'I have arrived, I am home'

Story and photos by VASANA CHINVARAKORN, Bangkok Post, May 12, 2005

Bangkok, Thailand -- To everything there is a season: After almost four decades in exile, Vietnamese Zen master Thich Nhat Hanh finally returns to the embrace of his motherland.

"I'll leave Vietnam tomorrow, but I already miss home. I know that wherever I go, there will be stars, clouds, and moon, but I am determined to return home." - Thich Nhat Hanh, May 11, 1966, 'Fragrant Palm Leaves, Journals 1962-1966'

<< It took Vietnamese Zen master Thich Nhat Hanh almost four decades to return to his beloved country. But spiritually, he may have never really left

Each step is slow, measured,serene. As Venerable Thich Nhat Hanh, called Thay ("teacher") by his disciples, walks along the tree-lined avenues in Qui Nhon, the last stop in his three-month-long pilgrimage to Vietnam, there is a faint smile on his lips. But the eyes, dark and deep-set, seem to gaze inward. The self-composure is remarkable _ it's a stark contrast to all the commotion that surrounds him. Men and women, young and old, are pushing as best they can to come and touch him. A few simply drop onto the ground and prostrate themselves in front of the monk whom they deem sacred. Others try to shove food into his small, lacquered bowl.

This is probably the very first Buddhist almsround the residents of Qui Nhon have participated in over the last four decades. And even if Thay repeated several times the night before how one reaps as much merit from giving food to the senior as well as to junior monks, and to nuns as well, a few devout folks appear adamant. Volunteer security guards, in their scout-like uniforms, have to link arms to form a human chain around the Zen master. It must be one of their busiest mornings in years.

At the beach, where the communal breakfast is to be held, a little girl manages to brave the crowd to reach Thay. And although his palm-size bowl is already brimming to the top, Thich Nhat Hanh bows to accept the gift from her tiny hand. From the distance, it looks like a kind of sweet. He apparently has a soft spot for children.

The sea breezes stir up a salty fragrance. The hundreds of monks and nuns, in different shades of brownish robes, march quietly to their designated spots ontarpaulin sheets. Before the first meal of the day is to start, there is a recitation of Buddhist prayers, punctuated every now and then by bell chimes. The venerable Thich Nhat Hanh himself undertakes the task of "inviting the bell" _ the quintessential reminder of mindfulness. Let all the Sangha dwell in the present moment!

"May the sound of this bell penetrate deeply into the cosmos.
In even the darkest spots, may living beings
hear it clearly
so their suffering will cease,
understanding arise in their hearts,
and they can transcend the path
of anxiety and sorrow."

Commonplace the scene may appear. But the sheer sight of the Vietnam-born monk and poet dining in silence with his lay and monastic followers in his homeland represents a momentous victory. It has taken almost four decades for this event to materialise. The time lapse has been one of continuous, arduous waiting. In many of his writings and lectures, Thich Nhat Hanh has expressed his belief in how individuals, and societies, can change.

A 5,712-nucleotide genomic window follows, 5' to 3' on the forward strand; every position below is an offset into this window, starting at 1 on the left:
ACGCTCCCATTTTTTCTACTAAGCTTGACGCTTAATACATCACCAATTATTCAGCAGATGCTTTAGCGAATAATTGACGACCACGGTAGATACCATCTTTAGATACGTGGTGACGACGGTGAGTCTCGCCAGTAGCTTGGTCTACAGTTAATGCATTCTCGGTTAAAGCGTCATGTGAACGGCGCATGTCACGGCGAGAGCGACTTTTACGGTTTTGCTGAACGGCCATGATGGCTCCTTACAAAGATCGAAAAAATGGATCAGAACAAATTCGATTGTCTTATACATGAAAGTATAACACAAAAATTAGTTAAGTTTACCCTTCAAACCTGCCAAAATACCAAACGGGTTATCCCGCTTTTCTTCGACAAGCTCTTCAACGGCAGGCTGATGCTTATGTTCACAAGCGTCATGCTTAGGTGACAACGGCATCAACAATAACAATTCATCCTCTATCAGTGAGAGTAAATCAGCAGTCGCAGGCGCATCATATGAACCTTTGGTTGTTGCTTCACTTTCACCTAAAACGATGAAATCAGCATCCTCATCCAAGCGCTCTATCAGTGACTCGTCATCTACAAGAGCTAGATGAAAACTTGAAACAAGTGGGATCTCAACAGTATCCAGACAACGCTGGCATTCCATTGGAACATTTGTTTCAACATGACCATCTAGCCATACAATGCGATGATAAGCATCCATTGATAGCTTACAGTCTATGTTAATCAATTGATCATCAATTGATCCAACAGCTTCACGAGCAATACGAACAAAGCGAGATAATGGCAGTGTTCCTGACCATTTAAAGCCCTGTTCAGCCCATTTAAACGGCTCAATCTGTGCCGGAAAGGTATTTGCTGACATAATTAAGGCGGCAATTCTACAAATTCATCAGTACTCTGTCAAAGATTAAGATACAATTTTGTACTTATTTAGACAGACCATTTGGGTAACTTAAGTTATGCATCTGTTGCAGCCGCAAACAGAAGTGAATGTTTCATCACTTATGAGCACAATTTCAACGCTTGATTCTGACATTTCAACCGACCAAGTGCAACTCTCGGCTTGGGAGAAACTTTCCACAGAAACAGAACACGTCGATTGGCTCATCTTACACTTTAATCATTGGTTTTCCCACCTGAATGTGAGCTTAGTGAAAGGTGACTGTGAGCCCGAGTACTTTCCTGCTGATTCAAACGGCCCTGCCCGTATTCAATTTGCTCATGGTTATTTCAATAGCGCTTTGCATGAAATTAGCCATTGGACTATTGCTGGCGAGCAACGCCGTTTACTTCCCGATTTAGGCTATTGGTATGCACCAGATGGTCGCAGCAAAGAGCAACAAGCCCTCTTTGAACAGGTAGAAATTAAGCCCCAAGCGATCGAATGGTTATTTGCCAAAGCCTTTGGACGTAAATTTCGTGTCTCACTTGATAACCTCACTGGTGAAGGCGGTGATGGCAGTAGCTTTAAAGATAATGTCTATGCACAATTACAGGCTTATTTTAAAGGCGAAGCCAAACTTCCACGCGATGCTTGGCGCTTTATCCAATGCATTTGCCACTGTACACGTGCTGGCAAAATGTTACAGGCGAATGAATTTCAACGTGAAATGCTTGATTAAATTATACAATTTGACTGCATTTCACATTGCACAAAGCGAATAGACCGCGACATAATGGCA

"In the way that a gardener knows how to transform compost into flowers," he wrote in Touching Peace, "we can learn the art of transforming anger, depression, and racial discrimination into love and understanding. This is the work of meditation."

What conviction! What patience! At the height of the Vietnam War that tore apart his homeland 40 years ago, Thich Nhat Hanh was castigated by both the communist regime of the North and the right-wing establishment of the South. The monk's neutral, pacifist stance earned him no friends from either side. The Hanoi-based National Liberation Front (NLF) went as far as calling him (and his Buddhist Peace Movement) the "lackeys of imperialists".

In 1966, when the then middle-aged Zen master left his country on an overseas peace mission to the West, the Saigon government took the opportunity to bar his return. The ban was subsequently carried over by the communists until recently.

In the midst of the storm, Thich Nhat Hanh holds steadfastly that "man is not our enemy". Indeed, the time of exile has further deepened his insights into the nature of boundless compassion and the power of transformative healing:

"Before I used to say our enemy is ambition, hatred, discrimination and violence but for the past 20 years or more I have no longer wanted to call these negative mental formations enemies which need to be destroyed. I have seen that they can be transformed into positive energies such as understanding and love."

Perhaps there is a purpose for it all. For the child of Vietnam to go out and sow the seeds of dharma on the other side of the globe before he returns to the embrace of his motherland. Indeed, on another plane of being, one could say he has never really left. In one essay, Thich Nhat Hanh wrote of his initial agony. "[W]hen I left Vietnam I did not think I would be gone long. But I was stuck over here. I felt like a cell of a body that was precariously separated from its body. I was like a bee separated from its hive.

"But I did not die because I had gone to the West not as an individual but with the support of a Sangha and for the sake of the Sangha's visions. I went to call for peace.